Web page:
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Old 09-14-2011, 09:52 AM   #1
doru
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Question Why does echo -e "\\\\ " print only one \


Why does echo -e "\\\\ " print only one \?
echo -e "\\\\\ " prints two.
 
Old 09-14-2011, 11:03 AM   #2
allend
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From 'man bash'
Quote:
QUOTING ...
Enclosing characters in double quotes preserves the literal value of all characters within the quotes, with the exception of $, `, \,
...
So the commands run by the shell are 'echo -e "\\ " ' and 'echo -e "\\\ " ' respectively.
As the -e option actually interprets backslash escapes, the output from the first command is a single backslash. The second command reads the first and second backslashes and outputs a single blackslash, then reads the second and third backslashes and outputs the second blackslash.
 
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Old 09-15-2011, 11:10 AM   #3
doru
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Quote:
Originally Posted by allend View Post
From 'man bash'

So the commands run by the shell are 'echo -e "\\ " ' and 'echo -e "\\\ " ' respectively.
As the -e option actually interprets backslash escapes, the output from the first command is a single backslash. The second command reads the first and second backslashes and outputs a single blackslash, then reads the second and third backslashes and outputs the second blackslash.
Thank you!

So you say that:
echo -e "\\\\ " --bash--> echo -e "\\ " --echo -e--> "\ "
echo -e "\\\\\ " --bash--> echo -e "\\\ " --echo -e--> "\\ "
echo -e "\\\\\\ " --bash--> echo -e "\\\ " --echo -e--> "\\ "
In the second line, why would bash preserve the "hanging" last \?
In the second and third lines, why would echo -e print the third "hanging" \?
They do, as you say, but where is this written in manuals? "" are not really there after bash.
 
Old 09-15-2011, 06:02 PM   #4
David the H.
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Please use [code][/code] tags around your code, to preserve formatting and to improve readability. It would help to see what's going on here.

According to the bash man page:
Code:
QUOTING

	...

	Enclosing characters in double quotes preserves the literal value of
	all characters within the quotes, with the exception of $, `, \, and,
	when history expansion is enabled, !.  The characters $ and ` retain
	their special meaning within double quotes.  The backslash retains its
	special meaning only when followed by one of the following characters:
	$, `, ", \, or <newline>.  A double quote may be quoted within double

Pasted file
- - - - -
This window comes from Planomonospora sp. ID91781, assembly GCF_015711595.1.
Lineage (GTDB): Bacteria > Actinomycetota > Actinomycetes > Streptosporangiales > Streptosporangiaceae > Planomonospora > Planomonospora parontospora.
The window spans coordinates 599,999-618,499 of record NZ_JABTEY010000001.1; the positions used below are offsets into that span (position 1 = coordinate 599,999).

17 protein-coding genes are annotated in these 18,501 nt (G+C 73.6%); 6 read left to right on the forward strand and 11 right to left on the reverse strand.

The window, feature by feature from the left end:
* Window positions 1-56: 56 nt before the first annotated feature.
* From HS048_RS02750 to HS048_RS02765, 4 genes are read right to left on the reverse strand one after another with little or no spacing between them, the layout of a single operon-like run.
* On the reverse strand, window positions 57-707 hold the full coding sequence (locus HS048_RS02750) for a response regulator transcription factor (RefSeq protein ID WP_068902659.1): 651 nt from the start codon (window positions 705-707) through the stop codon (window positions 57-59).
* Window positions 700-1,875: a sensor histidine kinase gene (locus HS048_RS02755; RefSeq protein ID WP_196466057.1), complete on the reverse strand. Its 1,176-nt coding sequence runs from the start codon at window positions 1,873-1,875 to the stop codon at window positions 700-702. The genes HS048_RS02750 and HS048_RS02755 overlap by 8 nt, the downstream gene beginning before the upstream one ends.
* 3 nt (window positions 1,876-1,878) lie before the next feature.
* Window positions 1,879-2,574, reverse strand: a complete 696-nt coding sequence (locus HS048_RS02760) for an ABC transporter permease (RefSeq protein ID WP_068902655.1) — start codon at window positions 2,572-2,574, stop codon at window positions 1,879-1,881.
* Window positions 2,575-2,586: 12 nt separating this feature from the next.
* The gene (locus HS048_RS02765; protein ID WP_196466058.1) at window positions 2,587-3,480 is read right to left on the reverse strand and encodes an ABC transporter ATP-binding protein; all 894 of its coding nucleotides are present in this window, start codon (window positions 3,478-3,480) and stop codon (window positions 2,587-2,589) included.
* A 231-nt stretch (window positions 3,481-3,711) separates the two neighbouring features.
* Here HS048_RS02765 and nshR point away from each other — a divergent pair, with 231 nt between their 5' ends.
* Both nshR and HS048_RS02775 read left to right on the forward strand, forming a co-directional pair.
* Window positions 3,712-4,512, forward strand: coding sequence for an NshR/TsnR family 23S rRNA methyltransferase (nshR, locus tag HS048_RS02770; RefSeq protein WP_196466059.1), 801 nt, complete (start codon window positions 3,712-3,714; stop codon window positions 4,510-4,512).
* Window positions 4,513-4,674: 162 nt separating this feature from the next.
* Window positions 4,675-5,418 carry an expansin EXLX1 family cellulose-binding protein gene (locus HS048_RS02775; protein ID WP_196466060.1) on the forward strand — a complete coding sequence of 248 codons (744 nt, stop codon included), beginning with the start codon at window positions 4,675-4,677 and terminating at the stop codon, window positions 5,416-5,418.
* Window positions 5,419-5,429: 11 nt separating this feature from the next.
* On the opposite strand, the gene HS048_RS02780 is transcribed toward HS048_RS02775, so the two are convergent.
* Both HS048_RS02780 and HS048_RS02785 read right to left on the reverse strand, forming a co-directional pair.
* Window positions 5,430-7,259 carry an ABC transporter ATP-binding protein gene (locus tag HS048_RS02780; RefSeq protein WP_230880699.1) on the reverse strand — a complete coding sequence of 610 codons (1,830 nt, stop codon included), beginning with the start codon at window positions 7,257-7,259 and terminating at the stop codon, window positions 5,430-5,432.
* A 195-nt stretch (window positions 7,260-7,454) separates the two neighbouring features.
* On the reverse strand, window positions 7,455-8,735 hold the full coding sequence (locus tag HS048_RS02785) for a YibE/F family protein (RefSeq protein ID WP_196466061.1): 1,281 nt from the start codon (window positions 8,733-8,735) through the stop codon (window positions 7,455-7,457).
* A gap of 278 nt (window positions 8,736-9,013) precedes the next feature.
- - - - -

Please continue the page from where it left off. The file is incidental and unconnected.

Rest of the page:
quotes by preceding it with a backslash.  If enabled, history expansion
	will be performed unless an ! appearing in double quotes is escaped using
	a backslash.  The backslash preceding the ! is not removed.
...and...

Code:
echo [-neE] [arg ...]
	Output the args, separated by spaces, followed by a newline.  The
	return status is always 0.  If -n is specified, the trailing
	newline is suppressed.   If the -e option is given, interpretation
	of the following backslash-escaped characters is enabled.  The -E
	option disables the interpretation of these escape characters, even
	on systems where they are interpreted by default.  The xpg_echo	shell
	option may be used to dynamically determine whether or not echo
	expands these escape characters by default. echo does not interpret --
	to mean the end of options.  echo interprets the following escape
	sequences:

              \a     alert (bell)
              \b     backspace
              \c     suppress further output
              \e     an escape character
              \f     form feed
              \n     new line
              \r     carriage return
              \t     horizontal tab
              \v     vertical tab
              \\     backslash
              \0nnn  the eight-bit character whose value is the
                     octal value nnn (zero to three octal digits)
              \xHH   the eight-bit character whose value is the
                     hexadecimal value HH (one or two hex digits)
So it seems that when inside double-quotes, the shell only reduces \\, \$, \`, \", and \<newline>. All other backslash combinations are passed as is. Then echo -e similarly processes only the patterns listed above.

In all of your lines above, the last character on the line is a space, so what you're really seeing is a literal "\ " combination. Try replacing the space with some other character, and/or bracket the results, to see it more clearly. Also, use the plain echo command to see what the shell is really executing before the -e interpretation further reduces it.
Code:
$ echo "[\\\\S]"
[\\S]
$ echo -e "[\\\\S]"
[\S]

$ echo "[\\\\\S]"
[\\\S]
$ echo -e "[\\\\\S]"
[\\S]

$ echo "[\\\\\\S]"
[\\\S]
$ echo -e "[\\\\\\S]"
[\\S]
Finally, don't forget that single quotes protect all characters from the shell, so you can use them instead to feed echo the literal string you want to print, rather than trying to figure out how many backslashes to use.
 
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Old 09-16-2011, 08:51 AM   #5
doru
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Thank you a lot!!
Quote:
Enclosing characters in double quotes [...]. The backslash retains its special meaning only when followed by one of the following characters: $, , ", \, or <newline>.
So when an odd number of \'s is given, followed by a blank, the last hanging one is treated as a normal character.

Then, echo -e does the same thing again and this generated those strange results.

I take your advices.
Thanks again.
 
  


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